Everyone has heard that Ajit joke about punishing a scoundrel by dipping him into a vessel of liquid oxygen. “Raabert,” says Ajit to his assistant, “liquid isko jeeney nahi dega, oxygen isko marney nahi dega (the liquid will not allow him to live, the oxygen will not allow him to die).” The India-Pakistan quarrel is something like that. It will neither liberate nor overwhelm either country. It just survives from one regime to another.
The India-Pakistan dispute is not one between two countries, but between two communities. Prime minister Jawaharlal Nehru implicitly recognised this when he wrote to Lord Mountbatten on February 11, 1957: “I am quite sure that if the Kashmir issue was settled even to the satisfaction of Pakistan, our troubles with Pakistan will continue. The issue is a much deeper one.” Indeed, it goes deep into the sub-continental psyche and continues to linger there.
A smart external affairs minister, in either country, is one who knows that the bilateral relationship is beyond the pale of diplomacy and one that is deeply political. A politically high profile foreign minister may pretend to be in-charge, but the smart ones are those who know where the buck truly stops. In India it stops with the prime minister, and in Pakistan with the leadership of the armed forces.
The world knows this, too. So when Indian and Pakistani foreign ministers or prime ministers refer to their bilateral relations in their address to the United Nations General Assembly, the assembled gathering yawns. They know that the audience for the on-going polemic is back home. That is why I have always believed that Indian leaders should not refer to Pakistan or the so-called “Kashmir dispute” in their speeches at the UNGA. Best to talk of terrorism in a regional and global context, and not just bilateral.
I asked an old Pakistan hand from the Indian foreign service what role diplomats actually play in shaping an essentially political and communal relationship. He saw the foreign office’s role as one of providing inputs and analysis for the political leadership’s consideration. The final call is political.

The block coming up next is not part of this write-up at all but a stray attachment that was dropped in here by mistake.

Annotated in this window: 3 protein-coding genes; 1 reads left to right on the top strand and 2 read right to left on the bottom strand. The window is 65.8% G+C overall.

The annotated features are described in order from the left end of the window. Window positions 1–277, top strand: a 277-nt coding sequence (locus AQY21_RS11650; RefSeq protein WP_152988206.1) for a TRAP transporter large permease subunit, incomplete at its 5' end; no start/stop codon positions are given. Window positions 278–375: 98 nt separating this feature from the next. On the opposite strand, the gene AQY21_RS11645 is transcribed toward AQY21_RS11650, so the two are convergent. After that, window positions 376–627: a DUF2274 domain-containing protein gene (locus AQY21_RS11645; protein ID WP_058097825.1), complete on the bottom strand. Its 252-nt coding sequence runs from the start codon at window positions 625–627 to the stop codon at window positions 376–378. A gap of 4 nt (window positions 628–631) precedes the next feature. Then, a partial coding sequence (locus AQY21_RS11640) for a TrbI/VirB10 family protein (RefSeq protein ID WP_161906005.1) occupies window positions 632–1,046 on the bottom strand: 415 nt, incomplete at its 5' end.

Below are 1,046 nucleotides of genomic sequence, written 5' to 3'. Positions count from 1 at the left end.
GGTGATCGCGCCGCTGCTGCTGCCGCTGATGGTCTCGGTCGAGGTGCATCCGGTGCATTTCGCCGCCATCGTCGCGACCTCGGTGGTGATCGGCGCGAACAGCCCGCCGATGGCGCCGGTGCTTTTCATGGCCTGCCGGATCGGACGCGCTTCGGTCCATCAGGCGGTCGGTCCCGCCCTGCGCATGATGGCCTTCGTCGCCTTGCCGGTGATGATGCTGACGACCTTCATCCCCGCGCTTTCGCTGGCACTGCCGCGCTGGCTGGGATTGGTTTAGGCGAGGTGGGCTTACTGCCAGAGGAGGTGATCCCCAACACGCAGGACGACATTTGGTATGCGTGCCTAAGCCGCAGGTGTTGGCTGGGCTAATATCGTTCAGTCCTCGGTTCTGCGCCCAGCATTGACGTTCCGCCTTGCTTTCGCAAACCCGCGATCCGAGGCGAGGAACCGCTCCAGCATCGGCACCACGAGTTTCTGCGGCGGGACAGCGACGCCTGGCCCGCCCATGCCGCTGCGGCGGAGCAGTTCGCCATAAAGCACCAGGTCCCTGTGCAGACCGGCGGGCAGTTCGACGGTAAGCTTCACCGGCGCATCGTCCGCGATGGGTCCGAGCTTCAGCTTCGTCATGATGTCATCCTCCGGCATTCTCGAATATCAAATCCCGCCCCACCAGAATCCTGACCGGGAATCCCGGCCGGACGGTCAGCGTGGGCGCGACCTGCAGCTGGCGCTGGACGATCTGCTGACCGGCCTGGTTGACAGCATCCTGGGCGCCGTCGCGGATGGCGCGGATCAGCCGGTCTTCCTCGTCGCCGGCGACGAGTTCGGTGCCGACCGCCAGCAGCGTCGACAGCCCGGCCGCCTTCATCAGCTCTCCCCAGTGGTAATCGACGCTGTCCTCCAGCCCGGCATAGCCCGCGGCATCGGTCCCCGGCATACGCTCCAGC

So, it is amusing to see some retired diplomats and foreign policy analysts bemoan the absence of diplomatic niceties or get all excited about empty gestures of courtesy when representatives of the two neighbours meet. Look, External Affairs Minister Sushma Swaraj did not even shake hands with her Pakistani counterpart when they met in New York. Oh, the heavens have fallen!
While the bilateral relationship is at all times political and tinged with religious overtones, it becomes all the more so as elections approach. The famous Manmohan Singh-Pervez Musharraf dialogue of 2004 to 2006 ended not because of fundamental differences between the two, but because domestic political considerations forced Musharraf to back off. Manmohan Singh’s inability to pursue his first-term agenda into the second term was also because of domestic political factors.
As India goes into election season, the India-Pakistan rhetoric will become sharper. Anger may spill beyond rhetoric into action. The foreign ministry should have known that and avoided getting into this messy space at this time. Of course, the external affairs minister’s speech at the UN was part of election rhetoric, as indeed the letter sent to the Pakistan foreign office calling off an ill-advised meeting between the two foreign ministers. For the next eight months, the task for diplomats on both sides would be to manage the daily fallout of election rhetoric.
Baru is an economist and a writer. He was adviser to former prime minister Manmohan Singh.